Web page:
I live near the original Starbucks and often have to walk through the crowds of people taking selfies, standing in long lines for the same coffee drinks they can get anywhere, and taking endless photos of one another. I’m often asked for directions to this Starbucks as I’m walking nearby. The accents and languages suggest that people make this pilgrimage from all over the world.
They spend precious time of their vacation to come there, even while there are several others Starbucks — and, more importantly, several other excellent local coffee shops — within a few blocks.
There’s just a mystique about Starbucks.
And that may explain why so much of the media simply reported the carefully orchestrated press release about Starbucks’ subsidizing college tuition for its employees rather than actually reporting. The story was everywhere on Monday — in print, on TV and radio, and even on The Daily Show, in which even Jon Stewart claims that though it’s out of character, he can’t “hate” Howard Schultz’s announcement that Starbucks will be “the first U.S. company to provide free college tuition for all employees”. Schultz talks at length about Starbucks as a company and explains that “we can’t want for Washington” to solve the problem of college indebtedness. Schultz goes on to argue that private businesses have to step in when government does not.
Yet it turns out that the Plan depends more on Washington than on Starbucks’ bottom line, as was clear by midweek. Just a sample of the pushback that began showing up on social media:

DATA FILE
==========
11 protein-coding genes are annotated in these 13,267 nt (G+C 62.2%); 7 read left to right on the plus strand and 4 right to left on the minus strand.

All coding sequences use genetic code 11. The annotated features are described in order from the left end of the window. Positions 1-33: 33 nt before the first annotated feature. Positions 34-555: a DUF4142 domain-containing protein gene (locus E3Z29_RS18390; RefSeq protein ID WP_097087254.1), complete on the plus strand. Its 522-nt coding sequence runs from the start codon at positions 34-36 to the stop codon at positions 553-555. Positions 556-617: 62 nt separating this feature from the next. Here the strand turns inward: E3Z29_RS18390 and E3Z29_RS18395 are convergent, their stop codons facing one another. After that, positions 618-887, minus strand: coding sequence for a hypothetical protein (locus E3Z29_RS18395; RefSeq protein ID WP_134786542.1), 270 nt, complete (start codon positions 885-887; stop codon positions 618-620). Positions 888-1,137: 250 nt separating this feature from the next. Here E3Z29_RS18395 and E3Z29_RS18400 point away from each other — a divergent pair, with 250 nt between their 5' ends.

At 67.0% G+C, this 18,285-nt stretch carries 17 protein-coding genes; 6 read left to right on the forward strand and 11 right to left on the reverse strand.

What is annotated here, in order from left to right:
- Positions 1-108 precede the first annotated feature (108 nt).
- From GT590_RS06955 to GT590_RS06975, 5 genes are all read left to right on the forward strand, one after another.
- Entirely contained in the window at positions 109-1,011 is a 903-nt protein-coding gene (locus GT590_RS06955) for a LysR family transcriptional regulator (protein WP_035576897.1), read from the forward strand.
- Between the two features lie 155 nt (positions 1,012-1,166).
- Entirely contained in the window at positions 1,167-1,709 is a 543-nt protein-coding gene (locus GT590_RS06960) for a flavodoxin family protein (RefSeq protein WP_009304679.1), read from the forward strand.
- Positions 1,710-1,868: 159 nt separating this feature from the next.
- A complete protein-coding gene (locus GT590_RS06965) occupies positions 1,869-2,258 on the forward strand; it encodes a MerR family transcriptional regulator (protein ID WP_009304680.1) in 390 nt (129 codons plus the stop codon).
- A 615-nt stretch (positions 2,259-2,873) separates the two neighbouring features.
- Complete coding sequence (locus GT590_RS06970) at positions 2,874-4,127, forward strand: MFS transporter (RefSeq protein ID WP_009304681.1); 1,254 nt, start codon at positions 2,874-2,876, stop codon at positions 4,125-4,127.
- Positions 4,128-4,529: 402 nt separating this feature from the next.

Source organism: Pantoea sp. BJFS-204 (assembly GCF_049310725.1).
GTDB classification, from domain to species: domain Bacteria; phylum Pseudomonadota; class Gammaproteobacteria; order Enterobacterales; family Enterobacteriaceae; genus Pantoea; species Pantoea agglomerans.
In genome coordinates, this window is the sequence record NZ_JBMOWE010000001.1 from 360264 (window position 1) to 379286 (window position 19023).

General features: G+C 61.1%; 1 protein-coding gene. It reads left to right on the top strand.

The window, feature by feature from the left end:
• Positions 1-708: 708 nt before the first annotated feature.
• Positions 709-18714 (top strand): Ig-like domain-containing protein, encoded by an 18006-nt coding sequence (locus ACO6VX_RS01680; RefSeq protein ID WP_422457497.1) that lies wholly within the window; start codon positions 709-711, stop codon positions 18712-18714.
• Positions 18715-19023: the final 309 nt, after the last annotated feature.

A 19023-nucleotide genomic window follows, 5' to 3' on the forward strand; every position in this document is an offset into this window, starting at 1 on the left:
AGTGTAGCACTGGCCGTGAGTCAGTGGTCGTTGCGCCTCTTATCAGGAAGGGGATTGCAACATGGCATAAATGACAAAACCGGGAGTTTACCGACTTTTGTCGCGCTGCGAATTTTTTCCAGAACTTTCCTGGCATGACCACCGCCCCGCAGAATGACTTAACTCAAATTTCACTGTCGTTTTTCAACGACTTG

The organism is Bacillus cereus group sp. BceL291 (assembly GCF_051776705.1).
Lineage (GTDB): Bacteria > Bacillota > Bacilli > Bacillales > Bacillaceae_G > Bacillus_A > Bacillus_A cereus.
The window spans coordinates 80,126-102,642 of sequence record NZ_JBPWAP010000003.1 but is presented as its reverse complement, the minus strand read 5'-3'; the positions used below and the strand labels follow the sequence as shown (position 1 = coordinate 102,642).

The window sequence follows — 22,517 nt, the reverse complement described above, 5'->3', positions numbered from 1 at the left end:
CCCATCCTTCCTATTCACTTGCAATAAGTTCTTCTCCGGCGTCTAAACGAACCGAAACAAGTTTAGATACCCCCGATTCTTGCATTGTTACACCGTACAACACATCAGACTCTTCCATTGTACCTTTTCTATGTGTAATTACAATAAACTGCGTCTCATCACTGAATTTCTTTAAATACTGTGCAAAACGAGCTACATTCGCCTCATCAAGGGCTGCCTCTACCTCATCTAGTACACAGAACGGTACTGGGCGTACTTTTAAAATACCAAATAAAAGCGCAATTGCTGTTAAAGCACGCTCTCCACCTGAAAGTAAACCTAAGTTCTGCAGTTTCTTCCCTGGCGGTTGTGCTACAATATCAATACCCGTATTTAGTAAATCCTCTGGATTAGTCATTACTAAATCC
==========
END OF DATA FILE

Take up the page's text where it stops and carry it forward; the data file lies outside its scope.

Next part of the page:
The Chronicle of Higher Education reported that the deal was actually highly subsidized by the for-profit on-line sector of Arizona State, that students would likely be getting federal Pell grants and subsidized loans, and Starbucks would actually be shelling out relatively little.
Tressie McMillan Cottom placed this deal in the broader context of for-profits targeting education for lower-income workers whose education will be subsidized from public coffers. She writes:
My read of that is Starbucks gets to minimize its contribution to tuition assistance by funneling aspirational student-workers into the student aid system and ASU gets to extract profit from student aid on a sliding scale where lower income students are the most profitable human widgets.
The New York Times simply reported that critics were pointing to drawbacks of the “scholarship” program.
Matt Reed at Inside Higher Ed noted that college might well be less expensive if Starbucks employees just went to their local community college for their first two years and then transferred to a four year school.
The Pell Grant program that would in fact pay much of the costs of attending the profit-generating ASU program is already on precarious footing.
Starbucks, meanwhile, joins other huge corporations in seeking tax breaks.
But no one was reporting any of this at first on Monday.
Everyone in the media instead seemed to be lining up and smiling within Starbucks’ orbit, just like all those tourists down the street.